Back Cover Blurb
- Rupert Sheldrake maintains that species and organisms can learn, develop and adapt through a process which he calls morphic resonance.
- After rats have learned a new trick in one place, other rats elsewhere seem to be able to learn it more easily.
- Many animals and plants show remarkable abilities to regenerate after damage. When the nests of termites are broken open, they quickly rebuild the damaged structures.
- When new chemical compounds are made for the first time they are difficult to crystallize, but the more often they are made the more readily their crystals form – all over the world.
- Rupert Sheldrake's answers provoked a furore when the first edition of A New Science of Life was published. He infuriated the old guard and was welcomed by the new. He debated his hypothesis all over the world and addressed Congress in Washington. Experiments are being carried out to test for the effects of morphic resonance; some have involved millions of people through the medium of television. These developments are recorded in full in this new edition of A New Science of Life.
- 'As far reaching as Darwin's theory of evolution'
… Brain/Mind Bulletin
- "This infuriating tract ... is the best candidate1 for burning there has been for many years"
- 'Sheldrake works out some of the implications of his theory for biological form, evolution, memory and behaviour. They are fascinating and far-reaching, and would turn upside down a lot of orthodox science'
… John Davy, The Observer
Introduction (Full Text)
- At present, the orthodox approach to biology is given by the mechanistic theory of life: living organisms are regarded as physico-chemical machines, and all the phenomena of life are considered to be explicable in principle in terms of physics and chemistry. This mechanistic paradigm is by no means new; it has in fact been predominant for over a century. The main reason why most biologists continue to adhere to it is that it works: it provides a framework of thought within which questions about the physico-chemical mechanisms of life-processes can be asked and answered.
- The fact that this approach has resulted in spectacular successes such as the 'cracking of the genetic code' is a strong argument in its favour. Nevertheless, critics have put forward what seem to be good reasons for doubting that all the phenomena of life, including human behaviour, can ever be explained entirely mechanistically. But even if the mechanistic approach were admitted to be severely limited not only in practice but in principle, it could not simply be abandoned; at present it is the only approach available to experimental biology, and will undoubtedly continue to be followed until there is some positive alternative.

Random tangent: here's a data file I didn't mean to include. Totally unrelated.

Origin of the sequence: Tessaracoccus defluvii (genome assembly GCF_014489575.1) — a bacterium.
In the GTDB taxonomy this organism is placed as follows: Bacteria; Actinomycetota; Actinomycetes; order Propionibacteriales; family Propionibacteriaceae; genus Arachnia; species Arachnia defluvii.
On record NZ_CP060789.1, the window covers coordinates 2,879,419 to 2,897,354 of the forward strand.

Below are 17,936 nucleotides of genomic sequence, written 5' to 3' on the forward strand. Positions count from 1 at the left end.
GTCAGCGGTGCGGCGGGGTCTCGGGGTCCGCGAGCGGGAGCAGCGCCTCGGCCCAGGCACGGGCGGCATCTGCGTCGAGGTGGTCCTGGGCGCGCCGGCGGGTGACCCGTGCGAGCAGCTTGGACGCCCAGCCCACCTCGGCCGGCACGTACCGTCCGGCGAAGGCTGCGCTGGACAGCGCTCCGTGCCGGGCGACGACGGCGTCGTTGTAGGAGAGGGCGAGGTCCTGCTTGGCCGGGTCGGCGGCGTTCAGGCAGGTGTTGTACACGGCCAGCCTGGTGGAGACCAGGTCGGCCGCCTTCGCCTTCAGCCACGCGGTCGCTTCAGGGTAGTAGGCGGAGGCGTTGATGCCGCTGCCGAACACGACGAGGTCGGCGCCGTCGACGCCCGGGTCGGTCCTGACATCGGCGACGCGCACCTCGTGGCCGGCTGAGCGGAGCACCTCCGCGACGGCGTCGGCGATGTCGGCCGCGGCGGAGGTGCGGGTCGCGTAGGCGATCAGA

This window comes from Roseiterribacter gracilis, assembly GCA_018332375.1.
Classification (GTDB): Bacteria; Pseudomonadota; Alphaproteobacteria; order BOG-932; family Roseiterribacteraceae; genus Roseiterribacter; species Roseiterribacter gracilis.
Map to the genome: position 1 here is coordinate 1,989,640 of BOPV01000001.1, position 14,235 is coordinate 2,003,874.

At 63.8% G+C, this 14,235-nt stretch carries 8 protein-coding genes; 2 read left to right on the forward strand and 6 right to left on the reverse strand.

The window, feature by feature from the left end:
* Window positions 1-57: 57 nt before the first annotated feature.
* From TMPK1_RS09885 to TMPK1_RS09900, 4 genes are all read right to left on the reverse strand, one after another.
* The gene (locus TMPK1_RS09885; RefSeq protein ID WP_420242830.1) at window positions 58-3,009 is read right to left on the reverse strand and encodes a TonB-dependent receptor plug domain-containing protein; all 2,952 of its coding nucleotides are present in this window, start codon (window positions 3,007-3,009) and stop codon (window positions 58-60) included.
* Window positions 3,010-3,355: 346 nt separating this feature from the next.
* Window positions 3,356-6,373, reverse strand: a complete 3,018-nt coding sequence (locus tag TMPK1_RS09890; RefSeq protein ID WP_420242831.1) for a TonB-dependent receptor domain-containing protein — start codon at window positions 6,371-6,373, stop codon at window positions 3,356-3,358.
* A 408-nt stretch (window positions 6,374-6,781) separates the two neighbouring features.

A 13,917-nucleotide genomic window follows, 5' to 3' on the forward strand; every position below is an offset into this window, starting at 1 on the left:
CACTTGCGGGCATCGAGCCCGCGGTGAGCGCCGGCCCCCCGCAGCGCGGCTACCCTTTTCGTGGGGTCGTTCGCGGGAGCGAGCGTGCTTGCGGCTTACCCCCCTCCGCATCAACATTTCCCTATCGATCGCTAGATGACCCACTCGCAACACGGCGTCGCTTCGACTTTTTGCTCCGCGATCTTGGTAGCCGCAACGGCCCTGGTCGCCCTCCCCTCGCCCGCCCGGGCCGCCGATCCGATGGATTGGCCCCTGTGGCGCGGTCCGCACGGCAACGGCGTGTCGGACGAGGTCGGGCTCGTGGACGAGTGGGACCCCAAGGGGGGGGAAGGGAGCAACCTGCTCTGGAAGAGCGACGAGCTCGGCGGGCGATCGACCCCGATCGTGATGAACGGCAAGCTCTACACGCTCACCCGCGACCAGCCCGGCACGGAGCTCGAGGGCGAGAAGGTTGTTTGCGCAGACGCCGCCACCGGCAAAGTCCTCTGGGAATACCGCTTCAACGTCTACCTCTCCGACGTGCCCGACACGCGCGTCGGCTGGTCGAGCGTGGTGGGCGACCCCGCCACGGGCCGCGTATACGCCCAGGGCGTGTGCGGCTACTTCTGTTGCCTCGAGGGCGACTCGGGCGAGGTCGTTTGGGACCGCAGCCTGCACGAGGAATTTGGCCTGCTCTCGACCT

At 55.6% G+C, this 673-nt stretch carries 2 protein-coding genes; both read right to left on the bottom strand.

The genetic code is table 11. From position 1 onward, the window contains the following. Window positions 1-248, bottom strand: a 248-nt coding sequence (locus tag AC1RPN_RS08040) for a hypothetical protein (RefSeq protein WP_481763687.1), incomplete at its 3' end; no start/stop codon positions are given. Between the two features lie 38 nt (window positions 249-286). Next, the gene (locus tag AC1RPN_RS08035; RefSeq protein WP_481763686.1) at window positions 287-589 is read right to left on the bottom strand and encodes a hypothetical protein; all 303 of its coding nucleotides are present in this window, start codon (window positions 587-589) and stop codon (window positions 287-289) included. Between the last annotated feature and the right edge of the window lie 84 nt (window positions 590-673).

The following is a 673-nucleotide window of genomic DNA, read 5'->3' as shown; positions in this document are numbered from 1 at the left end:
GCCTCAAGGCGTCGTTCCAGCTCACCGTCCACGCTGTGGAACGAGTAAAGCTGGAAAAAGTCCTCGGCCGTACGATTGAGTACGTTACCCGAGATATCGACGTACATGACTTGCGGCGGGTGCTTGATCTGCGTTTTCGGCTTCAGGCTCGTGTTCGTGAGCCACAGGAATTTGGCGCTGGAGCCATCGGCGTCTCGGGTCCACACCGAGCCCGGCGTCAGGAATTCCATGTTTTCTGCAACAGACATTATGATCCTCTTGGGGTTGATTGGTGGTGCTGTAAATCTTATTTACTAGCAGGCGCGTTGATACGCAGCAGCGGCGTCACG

- Any new theory capable of extending or going beyond the mechanistic theory will have to do more than assert that life involves qualities or factors at present unrecognized by the physical sciences: it will have to say what sorts of things these qualities or factors are, how they work, and what relationship they have to known physico-chemical processes.
- The simplest way in which the mechanistic theory could be modified would be to suppose that the phenomena of life depend on a new type of causal factor, unknown to the physical sciences, which interacts with physico-chemical processes within living organisms. Several versions of this vitalist theory have been proposed during the present century, but none has succeeded in making predictions that can be tested, or in suggesting new kinds of experiments. If, to quote Sir Karl Popper, 'the criterion of the scientific status of a theory is its falsifiability, or refutability, or testability', vitalism has so far failed to qualify.
- The organismic or holistic philosophy provides a context for what could be a yet more radical revision of the mechanistic theory. This philosophy denies that everything in the universe can be explamed from the bottom up, as it were, in terms of the properties of atoms, or indeed of any hypothetical ultimate particles of matter. Rather, it recognizes the existence of hierarchically organized systems which, at each level of complexity, possess properties which cannot be fully understood in terms of the properties exhibited by their parts in isolation from each other; at each level the whole is more than the sum of its parts. These wholes can be thought of as organisms, using this term in a deliberately wide sense to include not only animals and plants, organs, tissues and cells, but also crystals, molecules, atoms and sub-atomic particles. In effect this philosophy proposes a change from the paradigm of the machine to the paradigm of the organism in the biological and in the physical sciences. In A.N. Whitehead's well-known phrase: 'Biology is the study of the larger organisms, whereas physics is the study of the smaller organisms.'
- Various versions of this organismic philosophy have been advocated by many writers, including biologists, for over 50 years. But if organicism is to have more than a superficial influence on the natural sciences, it must be able to give rise to testable predictions. It has not yet done so.